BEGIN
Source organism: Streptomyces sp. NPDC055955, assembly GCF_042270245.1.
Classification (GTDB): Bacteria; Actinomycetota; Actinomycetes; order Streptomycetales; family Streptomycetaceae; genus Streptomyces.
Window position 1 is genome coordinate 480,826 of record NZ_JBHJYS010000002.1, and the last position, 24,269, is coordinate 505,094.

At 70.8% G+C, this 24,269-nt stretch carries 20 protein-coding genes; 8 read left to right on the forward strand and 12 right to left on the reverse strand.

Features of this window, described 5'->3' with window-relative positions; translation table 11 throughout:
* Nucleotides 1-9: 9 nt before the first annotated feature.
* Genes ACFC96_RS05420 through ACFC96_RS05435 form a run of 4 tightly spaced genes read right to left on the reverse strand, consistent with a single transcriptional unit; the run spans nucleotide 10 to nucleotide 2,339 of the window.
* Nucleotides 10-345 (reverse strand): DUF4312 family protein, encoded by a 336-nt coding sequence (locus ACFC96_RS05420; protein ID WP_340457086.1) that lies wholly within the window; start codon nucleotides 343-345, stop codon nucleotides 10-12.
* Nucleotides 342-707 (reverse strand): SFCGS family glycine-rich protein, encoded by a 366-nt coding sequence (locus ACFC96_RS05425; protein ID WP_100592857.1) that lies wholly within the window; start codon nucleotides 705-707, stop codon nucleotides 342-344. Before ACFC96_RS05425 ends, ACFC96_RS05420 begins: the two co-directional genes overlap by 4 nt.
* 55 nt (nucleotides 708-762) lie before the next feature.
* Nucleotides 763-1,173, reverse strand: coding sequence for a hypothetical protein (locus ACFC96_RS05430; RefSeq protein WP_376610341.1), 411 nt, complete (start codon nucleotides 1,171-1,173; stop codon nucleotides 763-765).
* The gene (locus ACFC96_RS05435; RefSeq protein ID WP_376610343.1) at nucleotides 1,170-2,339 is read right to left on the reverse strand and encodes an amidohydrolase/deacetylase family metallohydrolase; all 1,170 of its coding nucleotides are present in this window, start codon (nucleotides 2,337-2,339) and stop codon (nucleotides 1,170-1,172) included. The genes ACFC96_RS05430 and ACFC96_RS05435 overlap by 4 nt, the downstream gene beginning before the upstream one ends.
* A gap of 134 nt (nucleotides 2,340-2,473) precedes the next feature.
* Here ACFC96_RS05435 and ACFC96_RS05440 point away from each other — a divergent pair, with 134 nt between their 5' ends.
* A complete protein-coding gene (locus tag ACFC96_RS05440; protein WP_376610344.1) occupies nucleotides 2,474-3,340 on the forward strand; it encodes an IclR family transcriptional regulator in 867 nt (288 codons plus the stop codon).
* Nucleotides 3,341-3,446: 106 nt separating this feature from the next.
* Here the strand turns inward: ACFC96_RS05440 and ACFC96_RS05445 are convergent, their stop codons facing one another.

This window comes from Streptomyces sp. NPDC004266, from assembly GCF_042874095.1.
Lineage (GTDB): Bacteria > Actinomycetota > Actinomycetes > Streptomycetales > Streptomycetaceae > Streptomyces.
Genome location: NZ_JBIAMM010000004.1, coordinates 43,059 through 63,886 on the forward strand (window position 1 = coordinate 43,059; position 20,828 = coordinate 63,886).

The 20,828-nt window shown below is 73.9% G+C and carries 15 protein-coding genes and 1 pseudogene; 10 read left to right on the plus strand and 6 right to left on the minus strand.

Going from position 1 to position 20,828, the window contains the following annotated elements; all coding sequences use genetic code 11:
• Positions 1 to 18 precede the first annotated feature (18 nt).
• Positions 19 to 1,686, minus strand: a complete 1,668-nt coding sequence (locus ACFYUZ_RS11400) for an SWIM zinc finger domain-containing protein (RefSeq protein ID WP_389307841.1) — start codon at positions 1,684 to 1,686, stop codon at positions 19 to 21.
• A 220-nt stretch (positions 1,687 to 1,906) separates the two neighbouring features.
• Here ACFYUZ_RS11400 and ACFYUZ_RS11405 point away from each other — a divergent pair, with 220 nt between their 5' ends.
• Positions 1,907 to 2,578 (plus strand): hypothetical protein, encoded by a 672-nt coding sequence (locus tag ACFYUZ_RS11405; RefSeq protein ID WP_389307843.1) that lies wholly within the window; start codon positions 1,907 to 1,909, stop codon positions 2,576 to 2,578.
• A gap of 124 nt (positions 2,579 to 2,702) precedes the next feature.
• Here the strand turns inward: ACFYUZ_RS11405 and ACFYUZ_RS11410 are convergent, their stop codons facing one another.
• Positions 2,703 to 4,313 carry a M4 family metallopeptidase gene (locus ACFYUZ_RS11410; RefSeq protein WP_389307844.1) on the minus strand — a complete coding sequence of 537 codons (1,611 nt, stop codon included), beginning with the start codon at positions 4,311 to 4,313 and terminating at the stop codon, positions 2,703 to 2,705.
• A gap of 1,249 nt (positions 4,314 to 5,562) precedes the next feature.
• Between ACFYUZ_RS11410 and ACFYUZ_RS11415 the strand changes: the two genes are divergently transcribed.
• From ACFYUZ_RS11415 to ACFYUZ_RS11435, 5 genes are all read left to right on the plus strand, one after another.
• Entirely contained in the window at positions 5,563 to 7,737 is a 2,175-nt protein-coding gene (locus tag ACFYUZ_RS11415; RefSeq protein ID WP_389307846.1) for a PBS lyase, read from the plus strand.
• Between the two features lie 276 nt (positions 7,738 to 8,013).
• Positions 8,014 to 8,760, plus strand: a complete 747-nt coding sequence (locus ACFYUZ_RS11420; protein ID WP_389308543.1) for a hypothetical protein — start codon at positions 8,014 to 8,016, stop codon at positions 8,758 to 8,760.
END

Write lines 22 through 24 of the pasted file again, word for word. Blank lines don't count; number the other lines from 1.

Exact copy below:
Going from position 1 to position 20,828, the window contains the following annotated elements; all coding sequences use genetic code 11:
• Positions 1 to 18 precede the first annotated feature (18 nt).
• Positions 19 to 1,686, minus strand: a complete 1,668-nt coding sequence (locus ACFYUZ_RS11400) for an SWIM zinc finger domain-containing protein (RefSeq protein ID WP_389307841.1) — start codon at positions 1,684 to 1,686, stop codon at positions 19 to 21.